One of these drafts is my old (uncomfortable) one and the other is the one I made after adapting the method in Winifred Aldrich’s Metric Pattern Cutting for Women’s Wear (5th Ed.). The one on top is the old one (it has an orange outline) and the one underneath is my new one with seam allowances.
It’s quite bizarre how different they are, especially the back pattern. What happened there? The bust dart is the right size though (not standard; I had adapted that far).
Now for the sleeve:
There is a profound difference in the size. The old one is on top. I’m not sure if I used this pattern (it’s likely though). No wonder my old sleeves were so uncomfortable. But still, you can see that the neither sleeves is symmetrical, which is good. I agree with Kathleen on that matter.
The benefit to having such a full back sleeve (even if there may be no ease) is that the fabric acts as a sort of gusset that lets you bring your arms forward. With that and the correctly drawn armscye, I can stretch my arms right out in front of me. (Of course the bodice comes up a little, but I have had much worse sleeves on a jacket from a book called Make Your Own Clothes from PatternMaker software. That jacket never worked for me…)
On another note, I’ve been designing and drafting a new blouse and I have two options. Option one:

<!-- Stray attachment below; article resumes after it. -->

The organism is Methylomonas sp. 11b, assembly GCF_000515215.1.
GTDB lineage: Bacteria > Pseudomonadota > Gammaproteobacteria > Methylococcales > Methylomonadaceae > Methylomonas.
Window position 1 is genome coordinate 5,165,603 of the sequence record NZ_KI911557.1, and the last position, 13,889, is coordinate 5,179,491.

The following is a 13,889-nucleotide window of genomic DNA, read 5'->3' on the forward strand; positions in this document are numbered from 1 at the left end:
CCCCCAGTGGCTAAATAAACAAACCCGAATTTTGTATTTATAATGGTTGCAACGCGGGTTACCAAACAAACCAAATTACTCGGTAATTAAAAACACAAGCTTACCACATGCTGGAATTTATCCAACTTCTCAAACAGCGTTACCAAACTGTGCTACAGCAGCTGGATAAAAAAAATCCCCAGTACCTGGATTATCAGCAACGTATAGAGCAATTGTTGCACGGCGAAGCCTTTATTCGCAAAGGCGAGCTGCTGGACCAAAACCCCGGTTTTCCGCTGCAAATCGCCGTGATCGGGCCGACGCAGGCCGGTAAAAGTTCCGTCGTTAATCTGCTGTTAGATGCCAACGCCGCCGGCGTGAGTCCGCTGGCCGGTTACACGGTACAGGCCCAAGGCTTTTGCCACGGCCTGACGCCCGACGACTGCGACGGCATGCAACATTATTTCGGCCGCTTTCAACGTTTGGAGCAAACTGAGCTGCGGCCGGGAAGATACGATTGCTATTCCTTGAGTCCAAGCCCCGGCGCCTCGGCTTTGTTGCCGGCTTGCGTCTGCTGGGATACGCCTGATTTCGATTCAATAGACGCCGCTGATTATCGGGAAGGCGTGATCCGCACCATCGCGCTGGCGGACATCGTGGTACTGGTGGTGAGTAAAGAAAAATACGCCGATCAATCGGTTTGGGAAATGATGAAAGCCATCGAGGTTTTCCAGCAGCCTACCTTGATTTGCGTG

And option 2:
At first view, the designs might not look that different. They’re not. The only differnce is the opening. The first option is a standard button-up. The second one has a “closing under a box pleat” with instructions similar to those in A Nu-way Course in Fashionable Clothes-making from (I think) 1926. It was on Vintage-sewing.info when it was up and I copied and pasted to and edited on Word (that took a very long time, but it was worth it). You can find it on Google’s Wayback machine now.
I think I’ll go with option 1 because I drafted it before I figured out how to draft option two, and it uses less fabric anyway.
On a third note, have you ever had something for ages and only then realised how incredibly useful? I have, and this is that thing:
The Pocket Shoben fashioncurve. (6″ ruler in there for comparison of size). I got it for my 19th birthday in set when I got my full-size Shoben Fashion Curve. It should come in handy when I go to college in September. Anyway, is useful for smoothing out small curves (like a French curve is) and it’s also great for adding seam allowances to small places. It’s much more convenient than using my full-size fashion curve on something like a neck-line. This is the full set:
The rectangular thing is mainly for adding button placements to patterns. The corner thing is a scale ruler in 1/4 and 1/5 scales and is very good for that. Also included are 1/5 scales master patterns on card, but I didn’t take a photograph of them.
That’s all for today.
Toodloo! : )